There are many pages more in the compendious Celtic Connections programme, including a profusion of Scots, Irish and English stars, but while the largest winter music festival of its kind celebrates its 20th anniversary, Sabhal Mòr Ostaig, the Gaelic college and cultural centre on Skye, marks its 40th with a special Celtic Connections concert on 19 January including such luminaries as Julie Fowlis, Margaret Stewart, James Graham and Allan McDonald, as well as the Irish pianist and academic Mìcheal O Suilleabhain.

The Sabhal Mòr Ostaig programme of concerts, courses and tours continues through the year (see www.smo.uhi.ac.uk). And still on the Gaelic front, celebrating its 40th birthday is Runrig, the band that, in the Eighties and Nineties in particular, became strongly identified with Gaelic – and Scottish – cultural resurgence. Expect anniversary concerts throughout the year but especially on 10 August, when the band hosts a very big party indeed on the Black Isle (see www.runrig.co.uk).

At the essential grassroots end of traditional music making, the Traditional Music and Song Association, while aware of the financial constraints facing everyone in the cultural sector, has also expressed dissatisfaction at current funding options, which impact on its work in fostering general music-making and learning. As things stand, it seems unlikely, for instance, that the “Trad Traills” sessions the TMSA organised in 2012 in conjunction with Fèis Rois will be recurring this coming year.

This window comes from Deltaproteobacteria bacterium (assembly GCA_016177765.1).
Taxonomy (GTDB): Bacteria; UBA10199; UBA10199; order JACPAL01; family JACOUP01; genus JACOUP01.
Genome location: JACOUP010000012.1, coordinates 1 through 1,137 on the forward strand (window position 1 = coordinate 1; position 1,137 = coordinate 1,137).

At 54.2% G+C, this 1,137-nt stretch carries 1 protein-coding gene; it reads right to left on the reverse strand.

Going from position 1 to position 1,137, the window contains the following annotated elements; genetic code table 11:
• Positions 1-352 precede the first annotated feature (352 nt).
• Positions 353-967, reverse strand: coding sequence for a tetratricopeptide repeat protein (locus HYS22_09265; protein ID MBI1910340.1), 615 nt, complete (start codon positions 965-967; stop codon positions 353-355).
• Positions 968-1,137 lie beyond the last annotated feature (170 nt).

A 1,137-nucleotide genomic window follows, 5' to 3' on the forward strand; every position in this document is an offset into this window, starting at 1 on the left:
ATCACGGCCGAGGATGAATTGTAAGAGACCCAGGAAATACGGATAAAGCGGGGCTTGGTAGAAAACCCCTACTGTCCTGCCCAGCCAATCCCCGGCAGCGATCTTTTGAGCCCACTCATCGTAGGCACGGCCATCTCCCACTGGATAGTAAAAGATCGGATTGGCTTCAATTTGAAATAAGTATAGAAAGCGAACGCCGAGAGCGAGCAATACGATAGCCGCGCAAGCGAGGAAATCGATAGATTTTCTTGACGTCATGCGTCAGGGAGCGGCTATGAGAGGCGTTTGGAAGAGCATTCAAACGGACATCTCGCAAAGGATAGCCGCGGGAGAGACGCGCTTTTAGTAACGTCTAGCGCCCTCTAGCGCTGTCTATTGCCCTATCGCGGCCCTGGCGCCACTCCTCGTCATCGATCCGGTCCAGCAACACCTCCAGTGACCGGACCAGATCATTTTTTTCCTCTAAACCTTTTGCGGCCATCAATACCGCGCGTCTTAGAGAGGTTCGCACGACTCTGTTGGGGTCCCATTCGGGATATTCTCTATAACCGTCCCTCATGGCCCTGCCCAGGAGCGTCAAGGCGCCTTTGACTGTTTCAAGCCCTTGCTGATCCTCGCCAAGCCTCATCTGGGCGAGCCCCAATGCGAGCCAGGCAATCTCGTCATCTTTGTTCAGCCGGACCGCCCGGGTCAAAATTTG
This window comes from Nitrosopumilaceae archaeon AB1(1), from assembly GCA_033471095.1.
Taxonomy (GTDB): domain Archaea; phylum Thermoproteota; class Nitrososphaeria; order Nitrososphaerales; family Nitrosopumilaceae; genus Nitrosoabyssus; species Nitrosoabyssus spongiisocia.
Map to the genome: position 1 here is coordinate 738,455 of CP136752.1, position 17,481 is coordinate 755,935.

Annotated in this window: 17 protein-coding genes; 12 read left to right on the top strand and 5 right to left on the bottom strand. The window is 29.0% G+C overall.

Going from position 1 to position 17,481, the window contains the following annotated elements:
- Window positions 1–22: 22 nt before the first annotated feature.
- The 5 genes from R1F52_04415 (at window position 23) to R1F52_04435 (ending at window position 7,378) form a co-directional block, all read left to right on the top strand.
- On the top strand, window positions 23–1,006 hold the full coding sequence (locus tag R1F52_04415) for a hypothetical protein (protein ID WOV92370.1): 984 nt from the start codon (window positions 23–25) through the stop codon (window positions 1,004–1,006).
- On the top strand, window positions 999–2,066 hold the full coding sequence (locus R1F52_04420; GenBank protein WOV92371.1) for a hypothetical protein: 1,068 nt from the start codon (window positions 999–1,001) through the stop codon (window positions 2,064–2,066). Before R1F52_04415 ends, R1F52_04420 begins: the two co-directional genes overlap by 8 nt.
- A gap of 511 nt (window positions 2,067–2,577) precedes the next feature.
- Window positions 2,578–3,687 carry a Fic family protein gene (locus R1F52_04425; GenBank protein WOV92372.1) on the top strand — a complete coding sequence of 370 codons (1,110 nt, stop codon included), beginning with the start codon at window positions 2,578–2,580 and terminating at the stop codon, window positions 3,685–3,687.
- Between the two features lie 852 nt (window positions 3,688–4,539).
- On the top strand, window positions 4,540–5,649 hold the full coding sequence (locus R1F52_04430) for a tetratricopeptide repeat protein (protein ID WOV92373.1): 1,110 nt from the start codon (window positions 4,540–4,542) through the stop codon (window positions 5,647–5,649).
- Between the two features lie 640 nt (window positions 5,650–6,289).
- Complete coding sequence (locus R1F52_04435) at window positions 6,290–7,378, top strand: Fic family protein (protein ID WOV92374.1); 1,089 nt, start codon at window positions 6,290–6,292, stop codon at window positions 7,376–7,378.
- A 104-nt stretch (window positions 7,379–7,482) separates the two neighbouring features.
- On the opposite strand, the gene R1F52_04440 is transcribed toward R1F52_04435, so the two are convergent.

Meanwhile, in Edinburgh, the annual municipal Ceilidh Culture programme is being superseded by Tradfest Edinburgh/Dùn Èideann which, we are assured, will embrace Scots and Gaelic culture as well as Scotland’s other diverse communities. Running from 24 April to 6 May, Tradfest is run by the umbrella organisation TRACS (Traditional Arts and Culture Scotland), formed last spring to bring together different strands of the traditional arts and based at the Scottish Storytelling Centre. Venues will include the Queen’s Hall, Usher Hall, Dance Base and the Storytelling Centre.

As yet, publicity hasn’t got any further than a “call for participation”, although the response has apparently been encouraging. Any further bright ideas have to be in to the organisers (Donald@scottishstorytellingcentre.com) by 15 January.